12. Why was philosophy demoted from its original status by German scholarship?

13. Can the nature of Reality be accommodated by an Aristotelian logical model?

14. How and why did Egypt lose its reputation for philosophy?

15. What is the meaning and purpose of the Assyrian Sacred Tree?

16. When scholars blink: Not seeing what there is to be seen.

17. What aspect of philosophy did Pythagoras learn at Babylon?

18. How the kings of ancient Assyria could be gods.

19. Philosophical analysis before Plato.

20. The most secret and sacred of rituals: the setting up of gods in Heaven.

21. How old is Jewish mysticism, and what is its origin?

22. What aspects of the Divine have existence on Earth?

23. Why is the home of the Mesopotamian god Ea at the bottom of the sea?

24. Why Assyrian kings on campaign wished to touch the ‘Upper and Lower Seas.’

25. Why ancient cultic life is not best understood as religion.

26. Is the origin of the world always with us?

27. What did the European Enlightenment leave behind?

28. How man was instructed by the first sages in the art and science of civilization, and what the story means.

29. How much fiction is there in our rational understanding of the past?

30. The myth of Progress, and the power of Abstraction.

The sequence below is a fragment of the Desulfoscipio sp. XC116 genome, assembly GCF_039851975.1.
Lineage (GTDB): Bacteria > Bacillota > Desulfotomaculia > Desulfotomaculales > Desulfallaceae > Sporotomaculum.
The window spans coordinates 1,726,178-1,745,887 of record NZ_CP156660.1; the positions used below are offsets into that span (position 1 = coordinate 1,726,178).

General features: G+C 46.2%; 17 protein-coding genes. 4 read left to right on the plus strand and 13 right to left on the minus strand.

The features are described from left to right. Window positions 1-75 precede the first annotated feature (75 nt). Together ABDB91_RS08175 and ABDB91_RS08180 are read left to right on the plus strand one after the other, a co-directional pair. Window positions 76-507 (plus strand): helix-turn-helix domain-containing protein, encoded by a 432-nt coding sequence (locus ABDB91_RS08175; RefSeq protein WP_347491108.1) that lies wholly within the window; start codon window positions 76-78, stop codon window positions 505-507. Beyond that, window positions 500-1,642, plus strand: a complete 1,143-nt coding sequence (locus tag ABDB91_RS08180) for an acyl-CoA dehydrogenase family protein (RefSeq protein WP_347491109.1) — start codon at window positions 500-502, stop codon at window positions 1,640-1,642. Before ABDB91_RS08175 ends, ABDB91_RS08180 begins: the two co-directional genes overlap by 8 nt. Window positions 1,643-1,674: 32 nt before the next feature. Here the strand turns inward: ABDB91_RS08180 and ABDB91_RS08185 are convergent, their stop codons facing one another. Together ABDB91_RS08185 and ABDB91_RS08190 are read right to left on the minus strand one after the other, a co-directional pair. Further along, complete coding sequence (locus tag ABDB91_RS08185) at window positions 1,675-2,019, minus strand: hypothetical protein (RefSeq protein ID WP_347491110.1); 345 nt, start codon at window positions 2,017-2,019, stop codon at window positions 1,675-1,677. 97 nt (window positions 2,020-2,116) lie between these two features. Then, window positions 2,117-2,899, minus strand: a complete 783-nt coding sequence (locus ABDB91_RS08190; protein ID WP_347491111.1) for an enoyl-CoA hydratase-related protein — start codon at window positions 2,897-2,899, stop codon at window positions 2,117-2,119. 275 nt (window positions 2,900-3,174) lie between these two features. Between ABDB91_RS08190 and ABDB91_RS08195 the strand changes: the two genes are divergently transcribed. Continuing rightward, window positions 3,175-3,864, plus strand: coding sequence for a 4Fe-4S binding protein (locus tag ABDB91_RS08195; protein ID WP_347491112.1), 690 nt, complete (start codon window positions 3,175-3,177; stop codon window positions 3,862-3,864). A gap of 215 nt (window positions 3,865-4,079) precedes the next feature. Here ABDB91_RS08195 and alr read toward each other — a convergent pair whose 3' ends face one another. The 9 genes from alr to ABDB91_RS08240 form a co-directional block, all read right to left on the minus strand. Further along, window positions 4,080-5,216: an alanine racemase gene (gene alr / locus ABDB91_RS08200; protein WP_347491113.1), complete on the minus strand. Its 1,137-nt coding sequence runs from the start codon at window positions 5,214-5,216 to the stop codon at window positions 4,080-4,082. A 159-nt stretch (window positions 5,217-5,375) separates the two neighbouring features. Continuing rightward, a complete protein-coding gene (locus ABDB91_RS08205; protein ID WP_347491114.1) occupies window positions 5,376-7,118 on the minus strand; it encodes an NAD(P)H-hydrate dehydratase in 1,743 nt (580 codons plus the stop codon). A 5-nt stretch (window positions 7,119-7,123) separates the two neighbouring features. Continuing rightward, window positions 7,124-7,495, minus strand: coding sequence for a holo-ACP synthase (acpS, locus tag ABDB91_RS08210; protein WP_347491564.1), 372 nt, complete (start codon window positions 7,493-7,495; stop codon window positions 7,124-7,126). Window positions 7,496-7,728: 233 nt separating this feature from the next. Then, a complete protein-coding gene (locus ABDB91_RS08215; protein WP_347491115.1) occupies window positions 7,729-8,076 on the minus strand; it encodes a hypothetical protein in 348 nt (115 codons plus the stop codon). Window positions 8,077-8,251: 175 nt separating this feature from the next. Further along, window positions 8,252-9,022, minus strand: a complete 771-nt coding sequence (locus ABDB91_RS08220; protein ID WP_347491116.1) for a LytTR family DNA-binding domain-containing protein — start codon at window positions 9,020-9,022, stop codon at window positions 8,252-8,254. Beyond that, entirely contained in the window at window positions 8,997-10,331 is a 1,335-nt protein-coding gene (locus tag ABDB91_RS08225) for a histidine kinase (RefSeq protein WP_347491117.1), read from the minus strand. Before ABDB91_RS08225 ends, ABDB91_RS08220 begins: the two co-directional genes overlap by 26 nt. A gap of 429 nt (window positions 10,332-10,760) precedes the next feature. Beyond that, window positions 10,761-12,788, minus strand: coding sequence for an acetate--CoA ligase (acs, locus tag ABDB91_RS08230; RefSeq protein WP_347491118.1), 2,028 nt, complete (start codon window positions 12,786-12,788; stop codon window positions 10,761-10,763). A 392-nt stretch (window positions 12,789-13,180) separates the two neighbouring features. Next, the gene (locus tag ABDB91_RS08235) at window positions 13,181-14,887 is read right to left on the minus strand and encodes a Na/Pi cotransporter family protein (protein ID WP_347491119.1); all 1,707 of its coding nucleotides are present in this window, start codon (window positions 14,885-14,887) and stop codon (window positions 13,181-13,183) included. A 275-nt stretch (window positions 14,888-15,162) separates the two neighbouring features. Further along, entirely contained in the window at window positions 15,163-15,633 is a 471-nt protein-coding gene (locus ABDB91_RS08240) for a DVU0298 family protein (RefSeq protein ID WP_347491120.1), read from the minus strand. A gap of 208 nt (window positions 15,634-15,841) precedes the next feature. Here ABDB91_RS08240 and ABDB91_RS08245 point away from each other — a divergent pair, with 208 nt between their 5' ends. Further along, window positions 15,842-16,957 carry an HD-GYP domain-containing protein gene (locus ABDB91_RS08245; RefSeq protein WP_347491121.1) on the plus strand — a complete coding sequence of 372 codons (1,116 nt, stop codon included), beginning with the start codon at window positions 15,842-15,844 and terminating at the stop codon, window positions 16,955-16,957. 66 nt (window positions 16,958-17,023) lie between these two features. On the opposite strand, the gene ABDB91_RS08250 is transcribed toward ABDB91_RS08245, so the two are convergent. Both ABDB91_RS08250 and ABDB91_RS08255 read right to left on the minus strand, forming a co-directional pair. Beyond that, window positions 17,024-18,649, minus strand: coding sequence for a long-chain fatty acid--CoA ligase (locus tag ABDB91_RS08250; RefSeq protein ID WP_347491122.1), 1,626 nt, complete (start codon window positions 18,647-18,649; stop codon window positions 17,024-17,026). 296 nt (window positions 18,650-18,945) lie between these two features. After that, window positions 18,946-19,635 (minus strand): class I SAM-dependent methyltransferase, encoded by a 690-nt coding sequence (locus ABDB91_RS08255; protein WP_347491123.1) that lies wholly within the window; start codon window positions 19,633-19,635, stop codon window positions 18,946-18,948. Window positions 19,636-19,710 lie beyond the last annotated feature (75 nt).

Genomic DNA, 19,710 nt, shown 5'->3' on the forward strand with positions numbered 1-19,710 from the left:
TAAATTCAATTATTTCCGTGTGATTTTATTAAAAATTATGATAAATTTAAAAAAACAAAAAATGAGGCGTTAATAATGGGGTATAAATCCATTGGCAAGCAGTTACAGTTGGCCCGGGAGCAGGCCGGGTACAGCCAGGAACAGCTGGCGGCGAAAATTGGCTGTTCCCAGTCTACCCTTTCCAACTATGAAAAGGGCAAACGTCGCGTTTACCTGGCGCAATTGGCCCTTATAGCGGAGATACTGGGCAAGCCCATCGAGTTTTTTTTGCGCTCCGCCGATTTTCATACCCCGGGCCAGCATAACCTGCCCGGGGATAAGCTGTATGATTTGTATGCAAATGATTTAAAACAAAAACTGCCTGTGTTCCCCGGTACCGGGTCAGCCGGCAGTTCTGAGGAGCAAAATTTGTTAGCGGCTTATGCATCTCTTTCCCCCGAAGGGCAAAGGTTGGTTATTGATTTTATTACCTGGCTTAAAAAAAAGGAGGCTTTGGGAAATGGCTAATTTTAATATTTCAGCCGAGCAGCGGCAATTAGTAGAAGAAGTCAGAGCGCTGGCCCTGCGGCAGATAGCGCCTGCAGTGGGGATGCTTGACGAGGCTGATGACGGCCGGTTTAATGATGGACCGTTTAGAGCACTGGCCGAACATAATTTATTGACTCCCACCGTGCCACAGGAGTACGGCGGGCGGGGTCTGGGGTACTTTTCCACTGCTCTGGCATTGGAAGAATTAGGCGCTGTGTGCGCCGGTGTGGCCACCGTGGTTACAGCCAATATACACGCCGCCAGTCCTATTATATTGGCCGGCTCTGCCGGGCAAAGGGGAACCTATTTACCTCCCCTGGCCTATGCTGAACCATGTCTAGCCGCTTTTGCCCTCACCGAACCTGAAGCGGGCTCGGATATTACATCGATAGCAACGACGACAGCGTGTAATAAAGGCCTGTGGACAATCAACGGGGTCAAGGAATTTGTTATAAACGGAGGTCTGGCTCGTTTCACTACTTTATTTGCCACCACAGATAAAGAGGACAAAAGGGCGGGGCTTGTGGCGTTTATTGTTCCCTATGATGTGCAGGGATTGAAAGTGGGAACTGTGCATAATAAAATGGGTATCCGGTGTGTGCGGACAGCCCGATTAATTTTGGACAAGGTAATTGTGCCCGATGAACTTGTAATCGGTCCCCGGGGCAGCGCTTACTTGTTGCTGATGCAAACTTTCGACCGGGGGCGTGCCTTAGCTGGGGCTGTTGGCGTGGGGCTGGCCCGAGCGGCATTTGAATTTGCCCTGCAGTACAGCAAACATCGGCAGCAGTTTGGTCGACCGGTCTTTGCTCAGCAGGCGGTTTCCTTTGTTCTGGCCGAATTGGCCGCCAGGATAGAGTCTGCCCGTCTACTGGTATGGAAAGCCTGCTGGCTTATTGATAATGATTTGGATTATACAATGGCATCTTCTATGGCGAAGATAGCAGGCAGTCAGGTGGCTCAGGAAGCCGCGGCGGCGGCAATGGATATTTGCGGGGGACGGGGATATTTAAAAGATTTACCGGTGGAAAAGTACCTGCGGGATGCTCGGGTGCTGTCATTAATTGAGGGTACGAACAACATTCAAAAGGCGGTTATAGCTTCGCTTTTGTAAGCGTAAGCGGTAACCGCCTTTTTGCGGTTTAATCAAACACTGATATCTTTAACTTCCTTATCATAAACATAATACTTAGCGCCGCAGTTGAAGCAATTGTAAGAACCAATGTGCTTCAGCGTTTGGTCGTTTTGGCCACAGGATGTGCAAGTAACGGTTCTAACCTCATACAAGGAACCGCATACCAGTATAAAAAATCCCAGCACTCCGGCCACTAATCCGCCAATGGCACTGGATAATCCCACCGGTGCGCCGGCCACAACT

31. What theory of reality is present and cultivated from the 2nd millennium B.C.E., and can be found in the Nag Hammadi codices?

32. Why the Assyrian Court valued scholarship and excellence.

33. What is the True light of the gods?

34. How old is Abstract Thought?

35. Ancient Cult practice and the pursuit of Knowledge.

36. The necessity of knowing the mind of God, and how it is known.

37.  What is the Doctrine of Wholes and Totalities?

38.  Is Reality One or Many?

39. How 'God' is different from the gods.  

40.  What is the nature of Reality?

41. The properties and attributes of the Divine.

42.  What is the complexion of the Dead?

43. Why are rivers divine in Mesopotamia?

44.  What is the significance of Ocean?

45. Can holiness be conferred and taken away?

46. Why does Marduk carry a woven basket?